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Yifan Hou vs Alexandra Kosteniuk
Women's World Championship Knockout Tournament (2008), Nalchik RUS, rd 6, Sep-14
Spanish Game: Closed. Suetin Variation (C90)  ·  0-1

ANALYSIS [x]

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Kibitzer's Corner
Sep-17-08  Whitehat1963: Hou was backpedaling very early in this one, and Kosteniuk never let up, converting relentless pressure into a win.
Sep-17-08  Ezzy: Hou,Yifan (2557) - Kosteniuk,Alexandra (2510) [C90]
FIDE WCC Women Nalchik/Russia (6.1), 14.09.2008

1.e4 e5 2.Nf3 Nc6 3.Bb5 a6 4.Ba4 Nf6 5.0–0 Be7 6.Re1 b5 7.Bb3 0–0 8.a3 <Magnus Carlsen is one of the top players who has dabbled with this move.> 8...d6 9.c3 Bg4 10.d3 Na5 11.Bc2 c5 12.h3 <Novelty. 12 Nbd2 13 Nf1 is usually played in this position.> 12...Bd7 13.d4 Qc7 14.d5?! <Closing the position seems to favour black because he now has the c5 square available.> 14...c4 15.Nbd2 Nb7 16.Nf1 Nc5 17.g4 <With the center temporarily closed and black's better placed pieces on the queenside, it would seem white should try to make progress on the kingside, but kingside pawn advances are not normal in the Lopez especially when whites pieces aren't developed yet and are not placed for such a plan.> 17...h5 18.N3h2 hxg4 19.hxg4 Qc8 <Another interesting plan for black would be to try to exchange whites 'good bishop' by 19...Nh7 20...Bg5.> 20.f3 Nh7 21.Ng3 Bg5 22.Nf5 <With the idea 23 Bxg5 Nxg5 24 Ne7+ winning the queen >22...Qd8 23.Kg2 g6 24.Ng3 Kg7 25.Rh1 Rh8 26.Nhf1 Qf6 27.Be3 Bxe3 28.Nxe3 Ng5 <Black threatens 29...Rxh1 30 Nxh1 Rh8 Threatening 31,,,Nxf3 32 Qxf3 Rh2+! winning.> 29.Qe2< Only move. How sad does the white bishop look.> 29...Rag8 30.Raf1 Qf4 31.Rxh8? <Perhaps white should just tread water for the time being, probably with 31 Rd1 covering the d3 square, but black still has a strong initiative. >31...Rxh8< With the idea 32...Rh3! >32.Rh1 Rxh1 33.Nxh1 Nd3< Black is technically lost now.> 34.Bxd3 cxd3 35.Qf2 d2 36.Ng3 Nxf3 37.Qxf3 Bxg4 38.Qf2 d1Q 39.Nxd1 Bxd1< Black simply threatens 40...Qc1 41...Bc2 and mops up whites queenside pawns>. 40.Qe1 Bf3+ 41.Kg1 f5 42.exf5 gxf5 43.Qf2 Kg6 44.b3 e4 45.c4 bxc4 46.bxc4 Qg5 47.c5 f4 48.cxd6 fxg3 0–1

Yifan Hou went into this opening game ‘Gung Ho’ style. Kosteniuk waited patiently for the weaknesses to occur, and then placed her pieces where white was weak. Hou never got going. A dominant opening performance by Kosteniuk.

Sep-17-08  PinkPanther: This game was absolutely garbage from white in the opening. Honestly, what is the point of all those little pawn moves? The moves a3 and c3 being played together smacks of patzer to me.
Sep-17-08  Xeroxx: a3 and c3 have been played by patzers like Ponmariov, Carlsen, Topalov and N.Short
Sep-17-08  Xeroxx: Also <Closing the position seems to favour black because <he> now has the c5 square available.>

Kosteniuk is not a <he> hahaha :D :D :D

Sep-17-08  Xeroxx: Oh yes and Ponmariov is not a patzer but Ponomariov is! :D

Hahaha I noticed the mistake before someone else :D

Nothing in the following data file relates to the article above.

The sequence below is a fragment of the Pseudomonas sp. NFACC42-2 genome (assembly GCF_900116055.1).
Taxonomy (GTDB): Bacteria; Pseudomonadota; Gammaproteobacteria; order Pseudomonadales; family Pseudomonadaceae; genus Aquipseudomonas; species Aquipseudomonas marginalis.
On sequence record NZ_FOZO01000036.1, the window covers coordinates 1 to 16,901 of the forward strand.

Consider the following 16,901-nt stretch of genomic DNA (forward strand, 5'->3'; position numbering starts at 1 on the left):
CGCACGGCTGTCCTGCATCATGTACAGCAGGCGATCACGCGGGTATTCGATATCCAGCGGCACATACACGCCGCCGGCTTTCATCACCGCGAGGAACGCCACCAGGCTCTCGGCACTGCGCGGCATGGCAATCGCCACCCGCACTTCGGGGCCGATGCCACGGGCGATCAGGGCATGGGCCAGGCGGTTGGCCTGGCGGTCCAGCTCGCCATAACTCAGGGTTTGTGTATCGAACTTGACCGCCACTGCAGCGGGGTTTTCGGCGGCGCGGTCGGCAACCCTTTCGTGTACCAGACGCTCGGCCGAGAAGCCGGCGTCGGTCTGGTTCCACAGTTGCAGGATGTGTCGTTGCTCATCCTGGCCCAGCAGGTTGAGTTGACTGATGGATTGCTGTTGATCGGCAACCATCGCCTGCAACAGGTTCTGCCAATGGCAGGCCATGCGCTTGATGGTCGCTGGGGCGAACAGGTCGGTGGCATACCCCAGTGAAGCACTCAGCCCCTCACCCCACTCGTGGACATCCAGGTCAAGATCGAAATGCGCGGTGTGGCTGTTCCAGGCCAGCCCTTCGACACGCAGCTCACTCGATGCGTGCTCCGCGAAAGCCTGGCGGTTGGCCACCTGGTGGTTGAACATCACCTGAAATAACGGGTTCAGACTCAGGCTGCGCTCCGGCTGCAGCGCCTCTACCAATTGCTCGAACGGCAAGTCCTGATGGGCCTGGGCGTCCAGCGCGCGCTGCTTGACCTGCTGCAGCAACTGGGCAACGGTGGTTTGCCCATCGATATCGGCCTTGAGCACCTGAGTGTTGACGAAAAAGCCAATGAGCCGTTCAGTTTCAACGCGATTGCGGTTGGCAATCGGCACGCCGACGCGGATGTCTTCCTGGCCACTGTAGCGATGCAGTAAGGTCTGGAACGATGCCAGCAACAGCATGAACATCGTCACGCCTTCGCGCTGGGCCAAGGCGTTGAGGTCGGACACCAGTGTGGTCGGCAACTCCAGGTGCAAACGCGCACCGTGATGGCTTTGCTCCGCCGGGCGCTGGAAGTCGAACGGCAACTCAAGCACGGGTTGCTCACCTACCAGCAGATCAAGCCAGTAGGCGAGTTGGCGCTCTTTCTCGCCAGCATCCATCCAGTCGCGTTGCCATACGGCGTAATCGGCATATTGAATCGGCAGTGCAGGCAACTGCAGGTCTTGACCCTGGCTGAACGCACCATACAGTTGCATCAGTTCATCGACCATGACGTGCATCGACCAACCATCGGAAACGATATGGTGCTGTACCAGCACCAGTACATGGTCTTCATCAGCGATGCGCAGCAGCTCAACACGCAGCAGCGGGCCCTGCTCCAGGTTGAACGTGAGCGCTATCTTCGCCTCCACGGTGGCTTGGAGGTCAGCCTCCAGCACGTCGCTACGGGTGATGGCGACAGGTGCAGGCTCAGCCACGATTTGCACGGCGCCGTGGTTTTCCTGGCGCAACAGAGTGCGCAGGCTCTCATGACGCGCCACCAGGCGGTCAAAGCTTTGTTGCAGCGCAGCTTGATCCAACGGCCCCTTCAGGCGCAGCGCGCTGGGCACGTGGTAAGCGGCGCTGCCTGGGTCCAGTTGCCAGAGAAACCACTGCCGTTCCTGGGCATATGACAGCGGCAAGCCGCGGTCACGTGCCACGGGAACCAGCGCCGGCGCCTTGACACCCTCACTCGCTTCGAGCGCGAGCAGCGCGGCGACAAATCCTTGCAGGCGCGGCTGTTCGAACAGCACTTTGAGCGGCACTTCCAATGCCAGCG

Sep-17-08  Ezzy: <Xeroxx: Kosteniuk is not a <he> hahaha :D :D :D> Lol. Well spotted. I'm so used to analysing mens games that I forgot. How could I ever forget the beautiful Kosteniuk. Shame on me :-)
Sep-18-08  ingberg: <a3 and c3 have been played by patzers like Ponmariov, Carlsen, Topalov and N.Short>

I've never heard of those patzers before.

Seriously though I did think Yifan was slightly nervous in this opening.

Sep-18-08  PinkPanther: <Xeroxx>
That still doesn't mean it's a principled way to play the opening. Besides, from my brief look at the games those players played with this system, they only managed like 50%, which is hardly inspiring.
Sep-18-08
Premium Chessgames Member
  patzer2: Kosteniuk wins the 2008 women's world championship in this decisive game with the demolition combination 36...Nxf3! .

Also winning would have been 36...Bxg4!
37. fxg4 Nxe4! .

Sep-18-08  kozo: 8.a3! is a 'sophisticated waiting move' that simultaneously avoids theory and provokes black into choosing a losing plan, as in Carlsen vs Aronian, 2008 and Suetin vs A Lukovnikov, 1978
Sep-18-08  PinkPanther: "Sophisticated waiting move" is a fancy way of saying this move serves no real purpose. Besides, if you want to "avoid theory" why are you playing the closed Ruy Lopez in the first place?
Sep-19-08  kozo: <"Sophisticated waiting move" is a fancy way of saying this move serves no real purpose>I was trying to be sarcastic (white actually scores less than 50% in this database). Maybe i should have put a !! or something. But in the games i posted, black looked for an outright refutation and ended up losing.

<Besides, if you want to "avoid theory" why are you playing the closed Ruy Lopez in the first place?> There are other weird attempts to play the white side of the Ruy Lopez, like the Worwall (Qe2 instead of Re1), which has been played by patzers like Carlsen, Short, and Yifan Hou

Sep-19-08  PinkPanther: <kozo>
Qe2 isn't the closed Ruy Lopez. When somebody says "closed Ruy Lopez", the first thing that comes to mind are the lines where white plays Re1, c3, h3, etc.
Sep-21-08
Premium Chessgames Member
  Chessmensch: See Shipov's excellent commentary on this game (and the others between Hou Yifan and Kosteniuk) at http://www.kosteniuk.com/photoenews...

Worth considering this game for GOTD.

Sep-27-08  melianis: the three mate squares:
49.Qe1 Qh4 50.Qxg3+ Qxg3+ 51.Kf1 Qg2+ 52.Ke1 Qe2#
49.Qc2 Qh4 50.Qg2 Bxg2 51.Kxg2 Qh2+ 52.Kf1 Qf2#
49.Kf1 gxf2 50.Kxf2 Qd2+ 51.Kf1 Qg2+ 52.Ke1 Qe2#
49.Qb2 Qh6 50.Qf6+ Kxf6 51.Kf1 Qh1#
Jan-26-11  jmactas: I submitted "I'm Gonna Take My Talents To South Beach" as a pun because Kosteniuk lives in Miami and if you live in America the reference is very easy.
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